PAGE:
When a civilization nearly two millennia in the building comes to an end, common decency requires that the world take note of its passing. For if ordinary people, born only to die in much less than a century, deserve a proper burial, what obsequies arc owing to a way of forming society and living life that took 20 centuries to shape but only a dozen years utterly to wipe out? In this elegant account, Ruth Gay has given the English language a worthy candidate for the epitaph for German Jewry—a great and beautiful book in words and pictures. Here closes a 2,000-year-old chapter of Western civilization, concluded in our own time.
Mrs. Gay’s wit and wisdom, taste and judgment, have produced a volume rich in insight and beauty, and the only appropriate praise can be that her book is worthy of its subject and of the task she has taken for herself. What is at stake in her perspective comes to expression in Peter Gay’s introduction: “To reduce German Jewish history to an unrelieved sequence of outrages is to slight the times of tranquility and the reality of Jewish achievement.” From the beginnings of Jewish settlement in the Rhine, in Roman times, to the first Crusade, a period of 700 years, Jews in the German lands enjoyed a normal and ordinary life, within the context of normality that then prevailed. It was only with the mass killings at the time of the plague of 1348- 1349, when Jews were blamed for the black death and whole communities were wiped out, that large numbers of German Jews fled to the tolerant pioneering territories of the East—Poland, for example. Mrs. Gay notes, “There were only nine Jewish settlements in Poland at the end of the 14th century; in the next century, 50 more were established. . . . German Jews were the dominant clement and formed the basis of Jewish life in Eastern Europe for the next five centuries.” Even from the Crusades through the black death and on to the theological anti-Semitism of Luther and the ideological anti-Semitism of Hitler, as Peter Cay notes, “Jews managed to build a sturdy culture in their German settlements, partly independent of their gentile neighbors, partly intertwined with them. Jewish learning, however isolated; Jewish prosperity, however precarious; Jewish public service, however limited; even Jewish participation in the wider society, all claim our attention. After all, even the language they developed—Yiddish—wrongly despised as a mere dialect and ridiculed as a debased version of German, was a remarkable venture in adaptation in its own right, with an impressive literature to its credit.”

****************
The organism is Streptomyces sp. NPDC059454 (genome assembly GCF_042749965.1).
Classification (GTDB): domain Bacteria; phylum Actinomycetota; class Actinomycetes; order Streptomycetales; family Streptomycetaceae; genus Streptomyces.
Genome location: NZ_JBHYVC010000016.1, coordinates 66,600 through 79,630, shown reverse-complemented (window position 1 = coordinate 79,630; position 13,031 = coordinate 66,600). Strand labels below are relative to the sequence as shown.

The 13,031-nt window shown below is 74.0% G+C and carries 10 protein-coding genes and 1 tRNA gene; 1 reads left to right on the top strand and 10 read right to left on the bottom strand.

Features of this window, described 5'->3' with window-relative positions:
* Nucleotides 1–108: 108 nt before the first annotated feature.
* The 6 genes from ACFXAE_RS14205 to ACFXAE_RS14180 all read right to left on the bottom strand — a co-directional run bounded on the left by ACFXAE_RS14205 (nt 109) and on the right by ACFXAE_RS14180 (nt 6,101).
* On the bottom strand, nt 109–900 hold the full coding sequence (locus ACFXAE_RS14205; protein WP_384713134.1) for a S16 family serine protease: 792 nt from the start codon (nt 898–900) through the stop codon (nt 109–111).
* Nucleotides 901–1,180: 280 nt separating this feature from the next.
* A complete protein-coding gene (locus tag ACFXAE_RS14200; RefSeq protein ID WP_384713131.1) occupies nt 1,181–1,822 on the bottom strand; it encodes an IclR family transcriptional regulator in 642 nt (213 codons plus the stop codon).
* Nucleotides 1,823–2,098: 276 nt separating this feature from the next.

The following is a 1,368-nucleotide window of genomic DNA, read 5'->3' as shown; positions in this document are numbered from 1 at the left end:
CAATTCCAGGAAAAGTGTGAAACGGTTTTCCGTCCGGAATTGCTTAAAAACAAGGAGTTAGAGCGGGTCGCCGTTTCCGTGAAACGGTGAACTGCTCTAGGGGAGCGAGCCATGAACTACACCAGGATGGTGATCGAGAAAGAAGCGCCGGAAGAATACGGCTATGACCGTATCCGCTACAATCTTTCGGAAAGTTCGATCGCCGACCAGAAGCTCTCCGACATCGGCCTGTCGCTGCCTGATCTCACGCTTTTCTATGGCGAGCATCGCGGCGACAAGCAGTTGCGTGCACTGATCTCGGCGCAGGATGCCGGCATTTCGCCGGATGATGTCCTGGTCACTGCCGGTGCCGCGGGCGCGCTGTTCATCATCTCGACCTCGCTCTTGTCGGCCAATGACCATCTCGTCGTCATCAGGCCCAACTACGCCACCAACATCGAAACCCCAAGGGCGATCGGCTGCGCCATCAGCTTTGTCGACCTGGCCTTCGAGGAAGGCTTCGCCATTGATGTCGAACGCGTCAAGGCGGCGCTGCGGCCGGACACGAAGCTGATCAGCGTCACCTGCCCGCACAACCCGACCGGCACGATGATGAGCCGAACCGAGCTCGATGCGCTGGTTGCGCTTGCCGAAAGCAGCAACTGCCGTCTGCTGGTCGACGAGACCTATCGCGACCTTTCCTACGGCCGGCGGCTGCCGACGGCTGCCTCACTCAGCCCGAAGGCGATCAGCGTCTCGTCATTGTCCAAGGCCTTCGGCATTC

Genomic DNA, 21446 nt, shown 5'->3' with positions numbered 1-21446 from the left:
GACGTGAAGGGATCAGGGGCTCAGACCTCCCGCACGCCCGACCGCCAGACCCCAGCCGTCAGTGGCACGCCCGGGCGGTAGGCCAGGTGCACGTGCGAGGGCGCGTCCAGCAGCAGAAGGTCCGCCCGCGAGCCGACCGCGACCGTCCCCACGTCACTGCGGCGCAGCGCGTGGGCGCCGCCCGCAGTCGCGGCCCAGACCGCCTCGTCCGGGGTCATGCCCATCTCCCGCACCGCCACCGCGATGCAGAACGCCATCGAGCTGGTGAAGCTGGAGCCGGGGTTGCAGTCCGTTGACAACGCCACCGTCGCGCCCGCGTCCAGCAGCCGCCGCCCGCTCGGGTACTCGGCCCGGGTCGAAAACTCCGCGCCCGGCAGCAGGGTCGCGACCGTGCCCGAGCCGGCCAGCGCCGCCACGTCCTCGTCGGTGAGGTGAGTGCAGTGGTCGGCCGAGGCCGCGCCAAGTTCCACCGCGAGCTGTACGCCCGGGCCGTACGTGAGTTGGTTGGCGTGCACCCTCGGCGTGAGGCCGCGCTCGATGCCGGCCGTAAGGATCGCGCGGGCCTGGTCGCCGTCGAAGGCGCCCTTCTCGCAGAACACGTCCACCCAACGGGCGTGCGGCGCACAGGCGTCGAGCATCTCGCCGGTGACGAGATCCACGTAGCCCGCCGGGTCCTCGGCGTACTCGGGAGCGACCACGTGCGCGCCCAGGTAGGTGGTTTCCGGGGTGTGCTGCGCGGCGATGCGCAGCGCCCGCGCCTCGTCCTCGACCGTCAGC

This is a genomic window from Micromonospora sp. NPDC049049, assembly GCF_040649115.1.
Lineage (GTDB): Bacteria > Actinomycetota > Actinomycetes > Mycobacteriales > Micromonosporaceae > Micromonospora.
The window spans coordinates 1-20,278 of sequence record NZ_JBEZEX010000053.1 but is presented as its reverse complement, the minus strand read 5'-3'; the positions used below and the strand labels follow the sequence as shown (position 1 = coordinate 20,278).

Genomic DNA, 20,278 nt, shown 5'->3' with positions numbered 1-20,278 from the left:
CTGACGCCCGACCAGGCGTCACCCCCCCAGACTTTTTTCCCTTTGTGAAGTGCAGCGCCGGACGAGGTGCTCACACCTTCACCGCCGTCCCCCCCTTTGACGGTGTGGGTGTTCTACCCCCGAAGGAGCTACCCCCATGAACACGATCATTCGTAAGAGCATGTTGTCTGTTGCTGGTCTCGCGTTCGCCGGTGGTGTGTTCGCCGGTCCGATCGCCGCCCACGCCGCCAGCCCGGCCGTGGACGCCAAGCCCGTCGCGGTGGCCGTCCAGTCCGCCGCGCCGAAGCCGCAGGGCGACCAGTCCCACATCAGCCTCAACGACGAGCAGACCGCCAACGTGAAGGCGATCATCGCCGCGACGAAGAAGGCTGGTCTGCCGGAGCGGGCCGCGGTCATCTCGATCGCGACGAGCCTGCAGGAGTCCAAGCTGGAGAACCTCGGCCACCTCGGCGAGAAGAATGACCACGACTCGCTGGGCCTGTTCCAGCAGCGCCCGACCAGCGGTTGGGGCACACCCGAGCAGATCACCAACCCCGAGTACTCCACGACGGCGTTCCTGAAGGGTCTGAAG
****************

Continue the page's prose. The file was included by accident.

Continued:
It is to that long and deeply human history of ordinary people living commonplace lives that Mrs. Gay devotes most of her pictures and gentle, factual narratives. With words, maps, but—especially—with illustrations of all kinds, she works her way through the long story, covering such topics as the origins and institutions of Jewish life; German Jewish history from the Middle Ages to the Court Jews; the return to history; the struggle for emancipation; the 50-year empire; and the end. What is fresh in her account is the balance—seven chapters of approximately equal length. Other books on the same subject, like holocaust museums bound between covers, set forth a perfunctory survey of everything down to the National Socialists, with attention given mostly to the rehearsal of the tragic denouement. Mrs. Gay defies the obsession with the holocaust that has captured American Jewish consciousness, insisting on the contrary that everything must be seen in perspective and with a certain balance. A great life that ends with cancer is not rightly captured by a brief resume listing the deceased’s jobs, followed by a day-today detailed reproduction of the doctor’s medical records complete with blood counts and urine samples; Mrs. Gay dwells on each segment in a long history, according to them all proper appreciation.
Her chapters follow a simple pattern: narrative introduction interspersed with extensive illustrations, themselves fully explained; the book makes its impact both verbally and visually. Mrs. Gay not only narrates public and political history, but portrays the private and inner life of the people, their devotion to God, and their shaping of every day in response to the Torah. What happened in the world beyond takes place as if on a distant planet; the views of Israel at home remind us of the purpose of its shared, enduring community. Mrs. Gay’s touch is so sure that anyone who wants to know what it has meant, and now means, to live the Judaic life will find here, in words and in pictures, as authentic an account of Judaism as a living religion as today exists in print. Theology, philosophy, learning, and mysticism—these take their rightful place in the narrative, alongside massacre, repression, and, ultimately, extermination. The final chapter—mercifully, if unstylishly, brief—is all the more depressing because by then we know the people. In these pages the holocaust happened to real people, whom Mrs. Gay has made us esteem: “When the counting stopped, it was clear that 170,000 German Jews had been killed in the camps. Sixteen hundred years of German Jewish history were over.”
[The Jews of Germany: A Historical Portrait, by Ruth Gay (New Haven and London: Yale University Press) 336 pp., $35.00]